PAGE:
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Rising pay in other industries blows holes in healthcare's workforc

1 Jul 2021 7:44 AM | AIMHI Admin (Administrator)

Modern Healthcare Source | Comments by Matt Zavadsky

So many potential messages here for our EMS leaders. 


The healthcare labor market being impacted by wages for retail and fast-food workers, certainly applies to what we are seeing in EMS.


  • The impact of higher education and stricter licensing requirements on the availability of the workforce. 
    • Potential workers are ‘opting out’ of healthcare (EMS) for similarly paying jobs with lower educational and licensure requirements. 
    • This speaks to the underlying economic issues for EMS. 
    • Reduced reimbursement for the services we provide, making it hard to pay an adequate wage for EMS workers, unless the systems as heavily subsidized, like other public health/safety systems.


  • The need to fundamentally redesign how healthcare (EMS) is delivered and financed in this country to reduce the pressures created by a diminishing workforce and upside-down economics. 
    • Imagine the number of ambulances and first response units that would not be necessary if 10, 15, 20% of our 911 EMS requests could be mitigated in the 911 center, without having to send a response with 2, 3, 4 or 6 people to the ‘scene’ of a call (like many other countries with a different funding model for healthcare (EMS), one that is not based on fee-for-service reimbursement).


Rising pay in other industries blows holes in healthcare's workforce

Dustin Walsh

June 30, 2021


Beaumont Health has more than 2,600 open positions across its eight hospitals and more than 165 outpatient centers. Roughly 20% of those positions fall under one job — medical assistant.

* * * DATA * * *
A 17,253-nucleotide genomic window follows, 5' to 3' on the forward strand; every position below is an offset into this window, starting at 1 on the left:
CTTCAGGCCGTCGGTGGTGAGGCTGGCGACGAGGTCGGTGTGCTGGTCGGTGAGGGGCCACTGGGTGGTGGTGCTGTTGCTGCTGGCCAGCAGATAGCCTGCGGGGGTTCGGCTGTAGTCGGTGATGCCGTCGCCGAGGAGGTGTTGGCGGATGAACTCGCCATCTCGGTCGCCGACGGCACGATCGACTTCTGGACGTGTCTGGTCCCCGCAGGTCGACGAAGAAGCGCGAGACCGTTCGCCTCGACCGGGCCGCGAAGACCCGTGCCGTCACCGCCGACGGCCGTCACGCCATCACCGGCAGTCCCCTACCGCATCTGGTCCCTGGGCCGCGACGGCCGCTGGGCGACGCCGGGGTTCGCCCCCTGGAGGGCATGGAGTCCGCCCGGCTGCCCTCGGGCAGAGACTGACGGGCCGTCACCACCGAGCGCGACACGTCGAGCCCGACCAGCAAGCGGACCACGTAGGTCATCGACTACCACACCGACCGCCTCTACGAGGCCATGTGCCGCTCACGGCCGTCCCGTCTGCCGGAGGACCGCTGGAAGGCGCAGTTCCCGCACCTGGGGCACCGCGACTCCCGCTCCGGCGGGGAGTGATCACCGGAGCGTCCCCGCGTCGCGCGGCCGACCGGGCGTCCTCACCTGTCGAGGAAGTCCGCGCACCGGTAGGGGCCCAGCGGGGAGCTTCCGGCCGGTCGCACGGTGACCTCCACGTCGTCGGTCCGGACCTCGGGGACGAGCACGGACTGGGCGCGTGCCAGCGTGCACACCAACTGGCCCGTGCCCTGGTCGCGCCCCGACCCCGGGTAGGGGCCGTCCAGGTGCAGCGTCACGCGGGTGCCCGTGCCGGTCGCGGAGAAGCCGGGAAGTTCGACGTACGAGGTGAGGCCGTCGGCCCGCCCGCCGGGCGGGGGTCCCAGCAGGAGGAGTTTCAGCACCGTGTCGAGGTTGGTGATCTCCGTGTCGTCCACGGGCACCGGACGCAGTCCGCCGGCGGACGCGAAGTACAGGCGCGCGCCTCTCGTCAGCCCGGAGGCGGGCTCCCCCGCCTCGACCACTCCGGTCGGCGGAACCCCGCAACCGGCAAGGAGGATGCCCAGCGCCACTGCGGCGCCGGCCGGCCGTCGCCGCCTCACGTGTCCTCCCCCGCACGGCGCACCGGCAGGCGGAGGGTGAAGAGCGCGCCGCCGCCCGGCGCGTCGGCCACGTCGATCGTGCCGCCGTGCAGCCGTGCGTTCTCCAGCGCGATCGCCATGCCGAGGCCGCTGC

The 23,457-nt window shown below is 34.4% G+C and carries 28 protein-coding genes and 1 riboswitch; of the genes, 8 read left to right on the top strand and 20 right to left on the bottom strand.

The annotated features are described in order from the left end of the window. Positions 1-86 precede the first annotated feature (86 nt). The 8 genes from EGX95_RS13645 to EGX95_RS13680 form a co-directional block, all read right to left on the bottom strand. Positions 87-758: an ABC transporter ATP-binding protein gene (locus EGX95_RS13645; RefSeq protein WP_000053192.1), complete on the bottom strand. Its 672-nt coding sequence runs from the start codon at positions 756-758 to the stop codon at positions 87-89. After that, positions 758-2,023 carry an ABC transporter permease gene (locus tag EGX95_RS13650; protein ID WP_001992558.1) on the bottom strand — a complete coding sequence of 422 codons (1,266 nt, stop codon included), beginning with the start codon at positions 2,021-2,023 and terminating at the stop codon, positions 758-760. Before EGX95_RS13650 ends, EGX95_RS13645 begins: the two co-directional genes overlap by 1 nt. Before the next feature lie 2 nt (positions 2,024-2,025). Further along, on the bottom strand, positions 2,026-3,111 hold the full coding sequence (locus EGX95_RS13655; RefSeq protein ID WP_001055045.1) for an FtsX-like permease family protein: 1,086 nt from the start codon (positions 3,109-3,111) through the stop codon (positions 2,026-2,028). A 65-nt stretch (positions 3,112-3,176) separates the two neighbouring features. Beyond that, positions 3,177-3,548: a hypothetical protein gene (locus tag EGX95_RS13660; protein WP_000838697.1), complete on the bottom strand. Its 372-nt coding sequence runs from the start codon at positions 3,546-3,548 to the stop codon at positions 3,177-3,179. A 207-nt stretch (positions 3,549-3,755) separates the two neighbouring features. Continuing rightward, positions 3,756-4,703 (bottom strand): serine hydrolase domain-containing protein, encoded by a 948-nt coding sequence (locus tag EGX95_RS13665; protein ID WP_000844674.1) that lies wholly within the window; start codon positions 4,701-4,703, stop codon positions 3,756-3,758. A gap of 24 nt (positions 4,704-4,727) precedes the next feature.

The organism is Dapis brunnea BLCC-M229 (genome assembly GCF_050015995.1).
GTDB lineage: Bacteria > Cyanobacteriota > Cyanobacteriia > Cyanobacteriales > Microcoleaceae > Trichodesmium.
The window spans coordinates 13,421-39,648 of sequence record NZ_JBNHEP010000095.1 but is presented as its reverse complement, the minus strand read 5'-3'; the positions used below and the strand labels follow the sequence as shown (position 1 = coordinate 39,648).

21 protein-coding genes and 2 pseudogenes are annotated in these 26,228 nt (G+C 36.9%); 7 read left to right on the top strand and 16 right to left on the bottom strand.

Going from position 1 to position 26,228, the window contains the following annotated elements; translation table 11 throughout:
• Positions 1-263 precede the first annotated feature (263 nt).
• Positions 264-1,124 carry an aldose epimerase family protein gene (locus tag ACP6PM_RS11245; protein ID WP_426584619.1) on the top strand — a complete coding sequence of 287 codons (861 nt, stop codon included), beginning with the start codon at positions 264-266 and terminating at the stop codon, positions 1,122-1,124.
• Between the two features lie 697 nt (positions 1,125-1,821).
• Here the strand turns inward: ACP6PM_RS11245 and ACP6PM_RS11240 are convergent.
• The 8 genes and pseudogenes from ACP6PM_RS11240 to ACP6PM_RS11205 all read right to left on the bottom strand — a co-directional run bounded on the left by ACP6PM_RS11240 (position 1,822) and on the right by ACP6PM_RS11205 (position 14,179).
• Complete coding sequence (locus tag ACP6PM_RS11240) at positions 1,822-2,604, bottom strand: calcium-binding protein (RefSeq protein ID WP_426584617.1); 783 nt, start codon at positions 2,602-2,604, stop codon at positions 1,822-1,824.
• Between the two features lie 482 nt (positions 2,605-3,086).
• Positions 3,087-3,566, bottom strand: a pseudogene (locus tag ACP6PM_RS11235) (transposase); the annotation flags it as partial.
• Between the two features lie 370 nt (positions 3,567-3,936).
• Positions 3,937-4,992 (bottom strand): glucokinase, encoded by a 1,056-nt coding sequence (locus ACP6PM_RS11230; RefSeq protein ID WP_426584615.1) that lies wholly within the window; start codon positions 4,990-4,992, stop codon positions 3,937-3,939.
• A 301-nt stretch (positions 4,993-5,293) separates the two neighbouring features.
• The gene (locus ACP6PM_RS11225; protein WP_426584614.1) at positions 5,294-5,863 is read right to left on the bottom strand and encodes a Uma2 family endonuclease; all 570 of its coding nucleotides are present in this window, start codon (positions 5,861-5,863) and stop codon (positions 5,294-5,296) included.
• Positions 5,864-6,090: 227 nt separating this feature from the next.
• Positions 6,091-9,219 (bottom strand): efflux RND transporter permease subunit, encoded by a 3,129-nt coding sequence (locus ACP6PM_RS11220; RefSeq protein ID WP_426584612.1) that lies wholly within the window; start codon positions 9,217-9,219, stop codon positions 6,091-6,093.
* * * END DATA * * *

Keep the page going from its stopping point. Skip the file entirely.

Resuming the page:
A medical assistant performs relatively routine tasks, such as filling out insurance forms, scheduling laboratory appointments or preparing patients for treatment. But, increasingly, the job is becoming more clinical and their responsibilities expanding to where medical assistants are functionally bedside nurses.


And as one of the lowest paid clinical jobs in healthcare — the median wage in the U.S. is $17.23 per hour and $16.75 per hour in Michigan with an entry-level wage of $13.63 — the roles are increasingly more difficult to fill as workers seek employment in other industries that require less training and offer better benefits and bigger pay than healthcare.


"Medical assistants earn wages no better than those with no required training or skills," said Anne Scott, health center operations manager for the Michigan Primary Care Association. "Some fast food chains pay $15 an hour, so why would you go into a healthcare position that also requires an expensive training certificate? Many people can't just shell out $6,000 for a certificate program, go into debt and then make $14 an hour."


If you're not first, you're last

The same issue is playing out across other industries long known for good pay and consistent work, like manufacturing.


Michigan and the Midwest were built on the backs of factory employment, which historically paid significantly more than other jobs in the region, particularly for workers with limited to no secondary education or training.


But times, they are a-changing.


Hourly factory workers made an average of 56% more than restaurant and fast food workers in April, according to U.S. Department of Labor data analyzed by the Wall Street Journal. But that's down from 83 percent more in 2011.


In 2020, medical assistants made only 11% more than retail workers' average wage of $15.03 per hour and 39% more than fast food cooks.


But McDonald's announced in May it would raise the minimum wage for all restaurant employees to $15 an hour and upward of $17 per hour for some entry-level employees. Target and Walmart have already raised minimum wages to $15 an hour across their thousands of U.S. locations.


And many fast food chains have been offering large signing bonuses, including a recent $400 signing bonus at the Wendy's on Wixom Road in Wixom. Most chain retail and restaurant companies also offering tuition reimbursement toward an associate's or bachelor's degree.


Ash Shehata, principal and U.S. leader for the healthcare and life sciences practice at advisory firm KPMG, said the healthcare industry has spent 20 years instituting stricter licensing requirements on the workforce in an attempt to improve patient care but that has also made it harder to find workers in the tight labor market.